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January 8, 2024

To: The Hon. Chrystia Freeland, Minister of Finance

From: Alexandre Laurin and Nicholas Dahir

Date: January 8, 2024

Re:  Charities Fall Victim to Federal Tax-the-Rich Plan

The end of 2023 last week marked the likely end of full tax relief for some charitable giving. The federal government has yet to table its legislation for reforming the alternative minimum tax (AMT), but if it sticks to its Budget 2023 commitment, tax relief for charitable giving will be curtailed for some high-income filers in 2024.

Donating to charities can lower taxes. The charitable tax credit lowers taxes by about half of the amount of donations in excess of $200. And, donated accrued capital gains from gifts of publicly listed securities are exempted from taxable income.

All taxpayers can fully benefit from these tax provisions, regardless of their AMT status. But the proposed AMT would limit the exemption to 70 percent of capital gains from the donations of publicly listed securities, and cut the charitable donations tax credit in half.

The AMT is computed alongside the regular tax, and filers must pay whichever amount is higher. The proposed changes to the AMT, according to the federal government, are aimed “to ensure the wealthiest Canadians pay their fair share of tax.” Most notably, the new AMT calculations would come with a simultaneous increase in both the minimum tax rate (to 20.5 percent from 15 percent), and the basic amount of income excluded from tax (to $173,000 from $40,000), while capital gains would be fully included in taxable income.

Relatively few people are subject to the AMT now and fewer would be subject to it if the proposed changes are passed – we estimate fewer than 40,000 people. The reformed AMT burden will fall largely on those with occasionally large capital gains, according to our C.D. Howe Institute analysis of the expected fiscal and behavioural consequences of the proposed AMT reforms. Almost 80 percent of the revenue raised from the reformed AMT would come from filers reporting over $500,000 in capital gains income in a year, and for those filers the likelihood of being caught by the reformed AMT jumps to 80 percent – nearly triple compared with the existing system.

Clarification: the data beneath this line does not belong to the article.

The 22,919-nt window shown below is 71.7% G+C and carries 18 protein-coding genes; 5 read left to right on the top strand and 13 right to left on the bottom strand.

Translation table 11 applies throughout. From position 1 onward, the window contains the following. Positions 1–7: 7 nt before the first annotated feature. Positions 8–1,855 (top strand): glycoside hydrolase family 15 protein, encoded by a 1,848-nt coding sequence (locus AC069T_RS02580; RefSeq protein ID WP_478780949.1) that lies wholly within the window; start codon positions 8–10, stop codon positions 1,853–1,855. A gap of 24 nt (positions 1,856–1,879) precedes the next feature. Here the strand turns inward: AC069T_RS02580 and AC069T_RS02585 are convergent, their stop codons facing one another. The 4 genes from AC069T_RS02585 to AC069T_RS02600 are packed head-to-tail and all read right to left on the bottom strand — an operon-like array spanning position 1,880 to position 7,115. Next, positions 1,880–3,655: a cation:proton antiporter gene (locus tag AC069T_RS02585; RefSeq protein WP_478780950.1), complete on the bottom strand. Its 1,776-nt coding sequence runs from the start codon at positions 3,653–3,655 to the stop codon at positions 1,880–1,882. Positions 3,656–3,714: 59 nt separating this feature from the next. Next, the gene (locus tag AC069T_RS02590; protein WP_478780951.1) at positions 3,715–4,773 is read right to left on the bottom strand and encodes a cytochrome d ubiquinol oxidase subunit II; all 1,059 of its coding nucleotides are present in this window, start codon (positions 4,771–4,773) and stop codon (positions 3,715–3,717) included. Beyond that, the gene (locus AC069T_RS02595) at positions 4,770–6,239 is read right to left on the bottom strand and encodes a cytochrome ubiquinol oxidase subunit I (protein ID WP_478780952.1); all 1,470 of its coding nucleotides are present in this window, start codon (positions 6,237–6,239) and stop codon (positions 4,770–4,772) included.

Almost all AMT payers would earn more than $300,000 in gross income, and almost all of them would also report charitable donations. If the AMT is implemented as planned and based on current donation patterns, we estimate that about 10 percent of all reported charitable donations, and almost half of all the donations of publicly listed securities, will be affected by the reduced tax incentives for charitable giving.

One would think that reducing tax relief for charitable giving under the AMT would generate substantial revenues, but this is not the case. We estimate that these donations-related provisions generate only about 8 percent of AMT revenues, amounting to approximately $60 million in 2024.

Charitable giving is known to respond significantly to tax incentives. When tax incentives raise (or lower) the after-tax cost of a donation, individuals often give less (or more). This means that some big donors will likely change their giving behaviour in response to the new AMT.

We estimate that the overall value of donations in Canada might decrease by 4 percent and the value of donations of publicly listed securities could drop by more than 20 percent. While these figures may seem modest, in 2021, this would have meant almost $500 million less in donations to charities. Raising an additional $60 million in tax revenues (which could be much less as AMT liabilities can be carried over for up to seven years) does not justify giving charities a half-billion haircut.

This change is hardly justifiable, and worse, it has not undergone sufficient debate. The AMT proposals will affect a limited number of taxpayers annually, which may explain why they have received limited public scrutiny. But their impact on charitable giving will be far more wide-reaching. The proposals deserve a more robust discussion, informed by serious analysis – yet to be provided by Finance Canada – unlike the comprehensive white paper it issued in 1985 before introducing the AMT in 1986.

Ottawa needs to better explain its underlying objectives and predicted effects.

Alexandre Laurin is director of research at the C.D. Howe Institute, where Nicholas Dahir is research officer.

To send a comment or leave feedback, email us at blog@cdhowe.org.

The views expressed here are those of the authors. The C.D. Howe Institute does not take corporate positions on policy matters.

A version of this Memo first appeared in The Globe and Mail.